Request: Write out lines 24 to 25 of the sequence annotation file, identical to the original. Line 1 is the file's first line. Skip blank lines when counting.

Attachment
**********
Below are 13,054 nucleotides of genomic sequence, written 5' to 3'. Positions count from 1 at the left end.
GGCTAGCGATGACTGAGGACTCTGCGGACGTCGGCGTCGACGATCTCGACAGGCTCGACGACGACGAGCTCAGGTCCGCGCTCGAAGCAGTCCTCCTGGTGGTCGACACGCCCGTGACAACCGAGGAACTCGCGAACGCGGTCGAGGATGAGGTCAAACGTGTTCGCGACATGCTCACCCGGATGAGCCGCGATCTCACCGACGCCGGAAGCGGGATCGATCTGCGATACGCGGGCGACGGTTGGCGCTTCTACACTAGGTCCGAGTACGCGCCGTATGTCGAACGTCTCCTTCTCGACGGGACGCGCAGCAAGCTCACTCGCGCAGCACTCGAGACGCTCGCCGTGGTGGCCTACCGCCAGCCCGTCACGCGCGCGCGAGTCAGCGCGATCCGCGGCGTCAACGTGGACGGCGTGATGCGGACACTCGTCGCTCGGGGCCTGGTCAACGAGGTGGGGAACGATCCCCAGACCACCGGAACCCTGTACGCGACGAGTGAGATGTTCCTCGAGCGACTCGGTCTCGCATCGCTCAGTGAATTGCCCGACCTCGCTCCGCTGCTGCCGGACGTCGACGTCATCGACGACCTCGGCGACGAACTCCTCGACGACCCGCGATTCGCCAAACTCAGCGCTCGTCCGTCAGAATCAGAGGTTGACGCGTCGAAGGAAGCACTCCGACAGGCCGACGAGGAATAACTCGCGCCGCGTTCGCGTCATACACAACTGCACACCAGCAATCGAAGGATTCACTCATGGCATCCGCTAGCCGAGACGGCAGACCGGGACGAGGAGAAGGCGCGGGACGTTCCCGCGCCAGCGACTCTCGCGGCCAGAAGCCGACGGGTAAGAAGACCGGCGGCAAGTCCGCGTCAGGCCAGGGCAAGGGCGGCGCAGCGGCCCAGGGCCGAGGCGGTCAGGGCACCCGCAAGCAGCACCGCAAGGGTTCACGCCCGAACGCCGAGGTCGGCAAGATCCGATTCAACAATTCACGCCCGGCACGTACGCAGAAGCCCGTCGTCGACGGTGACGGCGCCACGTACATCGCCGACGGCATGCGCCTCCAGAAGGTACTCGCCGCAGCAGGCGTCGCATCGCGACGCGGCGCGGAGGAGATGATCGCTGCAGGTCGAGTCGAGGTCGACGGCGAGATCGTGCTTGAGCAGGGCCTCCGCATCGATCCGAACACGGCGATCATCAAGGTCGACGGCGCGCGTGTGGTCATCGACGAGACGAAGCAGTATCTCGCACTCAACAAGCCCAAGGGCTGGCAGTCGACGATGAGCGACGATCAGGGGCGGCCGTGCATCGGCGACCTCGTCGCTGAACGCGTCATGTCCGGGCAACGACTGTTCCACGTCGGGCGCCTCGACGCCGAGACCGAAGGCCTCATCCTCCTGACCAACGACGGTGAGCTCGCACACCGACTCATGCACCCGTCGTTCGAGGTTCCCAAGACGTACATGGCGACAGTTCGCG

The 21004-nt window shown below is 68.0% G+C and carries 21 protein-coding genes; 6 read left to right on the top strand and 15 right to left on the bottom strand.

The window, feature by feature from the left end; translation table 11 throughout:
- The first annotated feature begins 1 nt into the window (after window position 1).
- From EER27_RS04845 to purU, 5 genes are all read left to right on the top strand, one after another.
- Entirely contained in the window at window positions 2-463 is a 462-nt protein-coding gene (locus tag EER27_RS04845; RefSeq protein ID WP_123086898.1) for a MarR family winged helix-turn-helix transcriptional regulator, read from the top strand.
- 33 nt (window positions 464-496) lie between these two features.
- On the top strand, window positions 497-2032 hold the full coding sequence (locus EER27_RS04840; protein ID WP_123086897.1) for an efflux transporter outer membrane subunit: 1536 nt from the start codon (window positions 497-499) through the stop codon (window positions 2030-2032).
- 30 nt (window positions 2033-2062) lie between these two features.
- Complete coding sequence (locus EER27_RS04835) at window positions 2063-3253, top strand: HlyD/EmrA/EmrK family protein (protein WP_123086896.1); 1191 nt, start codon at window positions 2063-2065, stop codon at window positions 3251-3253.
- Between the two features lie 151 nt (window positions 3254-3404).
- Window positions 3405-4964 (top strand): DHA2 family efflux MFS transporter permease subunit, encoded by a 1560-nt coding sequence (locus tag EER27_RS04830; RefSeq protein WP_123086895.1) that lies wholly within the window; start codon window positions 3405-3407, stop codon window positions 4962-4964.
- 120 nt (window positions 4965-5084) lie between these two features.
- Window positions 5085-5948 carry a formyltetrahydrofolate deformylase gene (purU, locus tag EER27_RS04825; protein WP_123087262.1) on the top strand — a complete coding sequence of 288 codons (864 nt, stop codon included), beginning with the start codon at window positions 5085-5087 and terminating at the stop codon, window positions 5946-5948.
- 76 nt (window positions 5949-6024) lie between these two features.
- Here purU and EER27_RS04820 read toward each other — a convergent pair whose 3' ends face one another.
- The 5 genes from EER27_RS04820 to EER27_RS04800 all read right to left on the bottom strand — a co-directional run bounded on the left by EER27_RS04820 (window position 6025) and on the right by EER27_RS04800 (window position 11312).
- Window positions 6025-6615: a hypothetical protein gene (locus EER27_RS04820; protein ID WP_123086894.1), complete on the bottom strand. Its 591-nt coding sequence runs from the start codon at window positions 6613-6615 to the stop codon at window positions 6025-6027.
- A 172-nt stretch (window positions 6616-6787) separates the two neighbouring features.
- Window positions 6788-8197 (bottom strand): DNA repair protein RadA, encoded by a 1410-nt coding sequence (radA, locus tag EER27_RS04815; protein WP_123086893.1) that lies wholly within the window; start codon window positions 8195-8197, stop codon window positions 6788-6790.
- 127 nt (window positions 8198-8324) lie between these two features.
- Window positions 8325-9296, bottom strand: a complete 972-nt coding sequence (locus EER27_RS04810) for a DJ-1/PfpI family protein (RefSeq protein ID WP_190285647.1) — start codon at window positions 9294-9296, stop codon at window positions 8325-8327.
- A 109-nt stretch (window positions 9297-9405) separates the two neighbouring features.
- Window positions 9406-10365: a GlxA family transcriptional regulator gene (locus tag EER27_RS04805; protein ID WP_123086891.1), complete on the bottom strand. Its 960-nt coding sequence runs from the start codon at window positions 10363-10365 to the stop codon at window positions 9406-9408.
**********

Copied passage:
- A 109-nt stretch (window positions 9297-9405) separates the two neighbouring features.
- Window positions 9406-10365: a GlxA family transcriptional regulator gene (locus tag EER27_RS04805; protein ID WP_123086891.1), complete on the bottom strand. Its 960-nt coding sequence runs from the start codon at window positions 10363-10365 to the stop codon at window positions 9406-9408.